How satisfying is your story?

June 22nd, 2012

One of the first things clients want to share with me is their “situational analysis.” And often that means complaints, or dissatisfaction with the way something is going currently with their work or within their company. I listen intently. I ask questions. I get at limiting beliefs. And then I ask the pivotal question: How are they wanting things to be. That’s where the shift of focused thought – of their energy – begins the process to create a better and more satisfying story. In other words, if you want change, start telling a different story.

Rosabeth Moss Kanter sums up the same idea with the first line of her blog post last week on the Harvard Business Review Blog Network: “If you don’t like how things are going, tell a different story.” Kanter, a tenured professor in business at Harvard Business School, where she specializes in strategy, innovation, and leadership for change, says leaders can motivate change by creating a new narrative that shows how success will be achieved and draws on the elements already in place to get there.

She gives some great examples of narrative re-writes that illustrate what she calls “kaleidoscope thinking,” her metaphor for shaking up and re-arranging current patterns of thought to create newer, more fulfilling, more successful possibilities. In her words, “the metaphor suggests that reality is not necessarily fixed.”

This short piece boldly and, I think brilliantly, states that limiting narratives of individuals and organizations can and should be rewritten.

Possibilities are limited only by story we’re telling. So if you don’t like your present story, allow yourself to focus on the positive results you want, and let the rewrite that leads to inspired action begin.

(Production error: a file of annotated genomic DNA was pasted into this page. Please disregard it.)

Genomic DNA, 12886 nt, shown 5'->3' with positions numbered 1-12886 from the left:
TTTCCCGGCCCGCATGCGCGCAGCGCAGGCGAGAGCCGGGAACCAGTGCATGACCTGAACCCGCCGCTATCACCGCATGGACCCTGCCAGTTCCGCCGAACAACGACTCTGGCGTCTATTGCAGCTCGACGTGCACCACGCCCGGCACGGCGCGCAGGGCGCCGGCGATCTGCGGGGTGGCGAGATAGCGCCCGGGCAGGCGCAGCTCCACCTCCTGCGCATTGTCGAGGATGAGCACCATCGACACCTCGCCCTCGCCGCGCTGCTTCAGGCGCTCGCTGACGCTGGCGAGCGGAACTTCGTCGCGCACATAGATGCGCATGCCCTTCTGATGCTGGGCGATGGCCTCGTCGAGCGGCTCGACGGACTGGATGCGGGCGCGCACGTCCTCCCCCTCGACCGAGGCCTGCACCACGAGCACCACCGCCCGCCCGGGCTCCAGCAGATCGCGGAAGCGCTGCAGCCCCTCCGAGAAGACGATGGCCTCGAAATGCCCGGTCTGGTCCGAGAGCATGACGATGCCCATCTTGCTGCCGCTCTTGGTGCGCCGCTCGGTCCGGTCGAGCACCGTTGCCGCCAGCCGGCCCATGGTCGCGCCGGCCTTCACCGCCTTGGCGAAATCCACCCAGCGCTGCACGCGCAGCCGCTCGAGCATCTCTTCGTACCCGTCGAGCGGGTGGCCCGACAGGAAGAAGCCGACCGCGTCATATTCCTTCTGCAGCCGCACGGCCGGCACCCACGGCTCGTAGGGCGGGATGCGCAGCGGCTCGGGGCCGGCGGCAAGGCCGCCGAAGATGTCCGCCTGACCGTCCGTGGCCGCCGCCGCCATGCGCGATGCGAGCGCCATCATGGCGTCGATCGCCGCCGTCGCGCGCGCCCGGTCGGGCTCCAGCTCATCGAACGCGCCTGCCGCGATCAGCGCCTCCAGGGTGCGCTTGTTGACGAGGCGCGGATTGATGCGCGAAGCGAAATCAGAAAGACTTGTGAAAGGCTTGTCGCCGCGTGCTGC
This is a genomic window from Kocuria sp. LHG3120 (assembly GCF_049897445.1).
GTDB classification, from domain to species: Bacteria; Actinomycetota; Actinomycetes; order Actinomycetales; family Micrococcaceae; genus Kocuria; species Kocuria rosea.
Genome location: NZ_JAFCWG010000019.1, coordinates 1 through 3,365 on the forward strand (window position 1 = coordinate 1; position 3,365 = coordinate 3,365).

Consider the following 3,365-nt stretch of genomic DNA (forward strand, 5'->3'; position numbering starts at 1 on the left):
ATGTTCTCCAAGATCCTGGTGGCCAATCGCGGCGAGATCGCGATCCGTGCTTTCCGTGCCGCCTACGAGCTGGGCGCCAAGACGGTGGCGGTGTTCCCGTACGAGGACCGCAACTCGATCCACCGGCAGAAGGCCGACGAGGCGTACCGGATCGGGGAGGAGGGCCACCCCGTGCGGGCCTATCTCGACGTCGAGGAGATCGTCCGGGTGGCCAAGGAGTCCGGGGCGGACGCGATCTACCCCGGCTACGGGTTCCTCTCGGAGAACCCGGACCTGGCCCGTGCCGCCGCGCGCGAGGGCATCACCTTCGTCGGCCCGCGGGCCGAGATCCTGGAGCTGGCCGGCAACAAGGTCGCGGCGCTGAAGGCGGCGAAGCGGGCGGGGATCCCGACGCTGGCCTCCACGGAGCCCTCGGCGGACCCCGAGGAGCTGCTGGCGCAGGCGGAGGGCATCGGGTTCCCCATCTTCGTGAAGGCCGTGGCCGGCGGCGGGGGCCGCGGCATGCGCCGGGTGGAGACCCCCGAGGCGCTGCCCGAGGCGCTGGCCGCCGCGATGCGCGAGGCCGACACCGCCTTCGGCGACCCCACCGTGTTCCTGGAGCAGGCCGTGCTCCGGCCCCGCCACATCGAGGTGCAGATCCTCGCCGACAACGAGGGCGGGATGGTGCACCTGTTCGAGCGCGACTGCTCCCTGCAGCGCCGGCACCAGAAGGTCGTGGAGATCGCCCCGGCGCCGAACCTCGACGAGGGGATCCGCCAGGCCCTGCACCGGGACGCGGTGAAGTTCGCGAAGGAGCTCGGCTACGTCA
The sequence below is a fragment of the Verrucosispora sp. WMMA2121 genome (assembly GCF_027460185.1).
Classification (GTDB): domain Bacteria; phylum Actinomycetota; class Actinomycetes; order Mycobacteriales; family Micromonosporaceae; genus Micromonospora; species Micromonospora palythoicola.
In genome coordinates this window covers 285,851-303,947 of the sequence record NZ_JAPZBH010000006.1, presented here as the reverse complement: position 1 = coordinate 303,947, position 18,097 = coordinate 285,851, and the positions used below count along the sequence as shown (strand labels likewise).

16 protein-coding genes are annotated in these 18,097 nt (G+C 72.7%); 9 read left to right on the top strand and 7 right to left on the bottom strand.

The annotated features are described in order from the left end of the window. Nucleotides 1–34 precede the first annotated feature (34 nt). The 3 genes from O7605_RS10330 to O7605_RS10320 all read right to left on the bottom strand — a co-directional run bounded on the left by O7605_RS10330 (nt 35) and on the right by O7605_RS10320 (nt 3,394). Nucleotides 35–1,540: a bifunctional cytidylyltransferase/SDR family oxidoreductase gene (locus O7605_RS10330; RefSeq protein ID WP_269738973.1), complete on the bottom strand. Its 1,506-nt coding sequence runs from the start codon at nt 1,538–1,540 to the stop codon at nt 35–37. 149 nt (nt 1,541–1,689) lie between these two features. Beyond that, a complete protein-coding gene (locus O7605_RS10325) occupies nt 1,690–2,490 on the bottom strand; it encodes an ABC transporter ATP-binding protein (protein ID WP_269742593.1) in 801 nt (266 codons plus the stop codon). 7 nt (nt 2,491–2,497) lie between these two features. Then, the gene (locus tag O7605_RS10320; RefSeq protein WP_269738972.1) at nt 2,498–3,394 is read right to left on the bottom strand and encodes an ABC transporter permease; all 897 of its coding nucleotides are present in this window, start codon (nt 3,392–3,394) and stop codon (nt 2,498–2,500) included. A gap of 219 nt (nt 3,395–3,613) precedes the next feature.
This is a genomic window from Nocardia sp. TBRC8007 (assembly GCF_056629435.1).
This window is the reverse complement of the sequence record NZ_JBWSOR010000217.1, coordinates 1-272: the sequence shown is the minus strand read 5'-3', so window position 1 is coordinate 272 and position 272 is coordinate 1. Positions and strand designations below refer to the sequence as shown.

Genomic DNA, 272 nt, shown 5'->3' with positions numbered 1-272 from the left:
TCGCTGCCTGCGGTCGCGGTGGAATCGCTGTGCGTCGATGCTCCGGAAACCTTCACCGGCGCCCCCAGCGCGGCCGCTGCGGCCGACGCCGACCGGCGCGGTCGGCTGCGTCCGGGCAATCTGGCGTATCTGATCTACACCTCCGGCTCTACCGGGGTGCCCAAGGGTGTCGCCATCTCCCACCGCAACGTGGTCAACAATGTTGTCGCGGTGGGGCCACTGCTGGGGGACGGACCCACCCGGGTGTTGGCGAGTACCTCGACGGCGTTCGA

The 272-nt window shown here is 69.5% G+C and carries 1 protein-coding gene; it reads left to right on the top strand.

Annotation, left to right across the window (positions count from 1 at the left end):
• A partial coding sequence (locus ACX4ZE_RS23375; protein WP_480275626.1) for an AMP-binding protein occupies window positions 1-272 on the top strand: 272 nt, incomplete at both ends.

Image courtesy of FreeDigitalPhotos

 

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2 Responses to “How satisfying is your story?”

  1. mark mulhern says:

    This is interesting, and I think that if this rewrite is honestly connected to what you want, it would help to change one’s focus. I keep reading and noticing that what we focus on seems to expand or at least take up more space in consciousness. When I focus on what isn’t working or what isn’t in place, it tends to become a sort of climate of frustration. I suspect doing I rewrite may feel like a total fiction, at least at first…

  2. Julie Tarney says:

    Thanks for your great comment, Mark. I may sound like a broken record here, but you do get want you think about, whether it’s something you want or not. Concentrating on what isn’t working or isn’t yet in place restricts your energy from creating (expanding) what it is you do want. Feeling frustrated is simply evidence that you’re not focused on your improved, more satisfying story. A shift in the way one thinks takes practice. Being aware of your thoughts and what suggestions you give yourself throughout the day give you a point from which to pivot your focus. Your inner consciousness really does do all the work. I’m sure you can think of many reasons that support an easy transition from fiction to non-fiction. Have some fun with it!

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